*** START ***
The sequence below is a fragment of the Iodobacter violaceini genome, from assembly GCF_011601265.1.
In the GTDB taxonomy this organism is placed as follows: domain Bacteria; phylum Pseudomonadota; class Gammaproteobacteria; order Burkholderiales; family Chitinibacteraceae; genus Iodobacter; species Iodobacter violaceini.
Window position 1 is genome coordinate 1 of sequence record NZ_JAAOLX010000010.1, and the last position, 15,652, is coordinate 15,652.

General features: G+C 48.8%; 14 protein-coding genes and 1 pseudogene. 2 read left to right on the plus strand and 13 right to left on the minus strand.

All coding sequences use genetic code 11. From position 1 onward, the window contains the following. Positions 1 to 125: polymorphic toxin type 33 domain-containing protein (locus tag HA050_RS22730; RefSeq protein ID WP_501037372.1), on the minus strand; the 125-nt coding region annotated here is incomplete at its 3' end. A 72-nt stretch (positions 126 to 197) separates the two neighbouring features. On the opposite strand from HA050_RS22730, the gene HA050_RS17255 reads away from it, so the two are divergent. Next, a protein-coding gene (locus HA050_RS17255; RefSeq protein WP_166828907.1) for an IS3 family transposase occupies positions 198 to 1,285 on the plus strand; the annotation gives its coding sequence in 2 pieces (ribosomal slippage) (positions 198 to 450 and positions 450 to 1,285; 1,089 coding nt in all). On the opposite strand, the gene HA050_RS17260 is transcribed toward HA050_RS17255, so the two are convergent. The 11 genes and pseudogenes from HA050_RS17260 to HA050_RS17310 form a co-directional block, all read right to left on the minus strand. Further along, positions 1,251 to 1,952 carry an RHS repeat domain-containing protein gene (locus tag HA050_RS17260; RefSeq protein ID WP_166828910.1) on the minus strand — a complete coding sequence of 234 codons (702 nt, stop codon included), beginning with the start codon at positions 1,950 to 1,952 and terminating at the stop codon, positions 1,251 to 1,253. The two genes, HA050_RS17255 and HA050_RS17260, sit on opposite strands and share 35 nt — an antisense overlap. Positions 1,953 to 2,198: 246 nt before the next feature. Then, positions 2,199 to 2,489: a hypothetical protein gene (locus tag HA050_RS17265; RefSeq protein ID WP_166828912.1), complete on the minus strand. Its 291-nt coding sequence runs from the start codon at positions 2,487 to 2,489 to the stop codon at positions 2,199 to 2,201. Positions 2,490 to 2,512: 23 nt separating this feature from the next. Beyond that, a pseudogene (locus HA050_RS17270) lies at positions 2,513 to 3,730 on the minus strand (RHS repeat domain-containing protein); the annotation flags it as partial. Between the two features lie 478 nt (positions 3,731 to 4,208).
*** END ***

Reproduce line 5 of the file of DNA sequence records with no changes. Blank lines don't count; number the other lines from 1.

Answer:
All coding sequences use genetic code 11. From position 1 onward, the window contains the following. Positions 1 to 125: polymorphic toxin type 33 domain-containing protein (locus tag HA050_RS22730; RefSeq protein ID WP_501037372.1), on the minus strand; the 125-nt coding region annotated here is incomplete at its 3' end. A 72-nt stretch (positions 126 to 197) separates the two neighbouring features. On the opposite strand from HA050_RS22730, the gene HA050_RS17255 reads away from it, so the two are divergent. Next, a protein-coding gene (locus HA050_RS17255; RefSeq protein WP_166828907.1) for an IS3 family transposase occupies positions 198 to 1,285 on the plus strand; the annotation gives its coding sequence in 2 pieces (ribosomal slippage) (positions 198 to 450 and positions 450 to 1,285; 1,089 coding nt in all). On the opposite strand, the gene HA050_RS17260 is transcribed toward HA050_RS17255, so the two are convergent. The 11 genes and pseudogenes from HA050_RS17260 to HA050_RS17310 form a co-directional block, all read right to left on the minus strand. Further along, positions 1,251 to 1,952 carry an RHS repeat domain-containing protein gene (locus tag HA050_RS17260; RefSeq protein ID WP_166828910.1) on the minus strand — a complete coding sequence of 234 codons (702 nt, stop codon included), beginning with the start codon at positions 1,950 to 1,952 and terminating at the stop codon, positions 1,251 to 1,253. The two genes, HA050_RS17255 and HA050_RS17260, sit on opposite strands and share 35 nt — an antisense overlap. Positions 1,953 to 2,198: 246 nt before the next feature. Then, positions 2,199 to 2,489: a hypothetical protein gene (locus tag HA050_RS17265; RefSeq protein ID WP_166828912.1), complete on the minus strand. Its 291-nt coding sequence runs from the start codon at positions 2,487 to 2,489 to the stop codon at positions 2,199 to 2,201. Positions 2,490 to 2,512: 23 nt separating this feature from the next. Beyond that, a pseudogene (locus HA050_RS17270) lies at positions 2,513 to 3,730 on the minus strand (RHS repeat domain-containing protein); the annotation flags it as partial. Between the two features lie 478 nt (positions 3,731 to 4,208).